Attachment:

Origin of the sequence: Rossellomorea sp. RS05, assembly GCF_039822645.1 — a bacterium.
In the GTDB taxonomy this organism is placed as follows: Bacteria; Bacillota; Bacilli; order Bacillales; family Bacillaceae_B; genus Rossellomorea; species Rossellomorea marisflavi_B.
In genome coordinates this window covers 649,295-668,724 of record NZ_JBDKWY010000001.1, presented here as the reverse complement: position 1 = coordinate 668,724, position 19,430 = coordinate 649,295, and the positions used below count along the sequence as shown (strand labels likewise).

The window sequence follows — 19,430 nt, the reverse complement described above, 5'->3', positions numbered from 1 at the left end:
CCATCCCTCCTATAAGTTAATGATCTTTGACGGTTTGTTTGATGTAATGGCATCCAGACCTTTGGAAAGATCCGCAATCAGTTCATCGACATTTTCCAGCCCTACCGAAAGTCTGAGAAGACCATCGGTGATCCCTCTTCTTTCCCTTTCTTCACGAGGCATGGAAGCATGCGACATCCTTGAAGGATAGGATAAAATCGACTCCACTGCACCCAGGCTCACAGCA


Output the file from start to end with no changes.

Origin of the sequence: Rossellomorea sp. RS05, assembly GCF_039822645.1 — a bacterium.
In the GTDB taxonomy this organism is placed as follows: Bacteria; Bacillota; Bacilli; order Bacillales; family Bacillaceae_B; genus Rossellomorea; species Rossellomorea marisflavi_B.
In genome coordinates this window covers 649,295-668,724 of record NZ_JBDKWY010000001.1, presented here as the reverse complement: position 1 = coordinate 668,724, position 19,430 = coordinate 649,295, and the positions used below count along the sequence as shown (strand labels likewise).

The window sequence follows — 19,430 nt, the reverse complement described above, 5'->3', positions numbered from 1 at the left end:
CCATCCCTCCTATAAGTTAATGATCTTTGACGGTTTGTTTGATGTAATGGCATCCAGACCTTTGGAAAGATCCGCAATCAGTTCATCGACATTTTCCAGCCCTACCGAAAGTCTGAGAAGACCATCGGTGATCCCTCTTCTTTCCCTTTCTTCACGAGGCATGGAAGCATGCGACATCCTTGAAGGATAGGATAAAATCGACTCCACTGCACCCAGGCTCACAGCA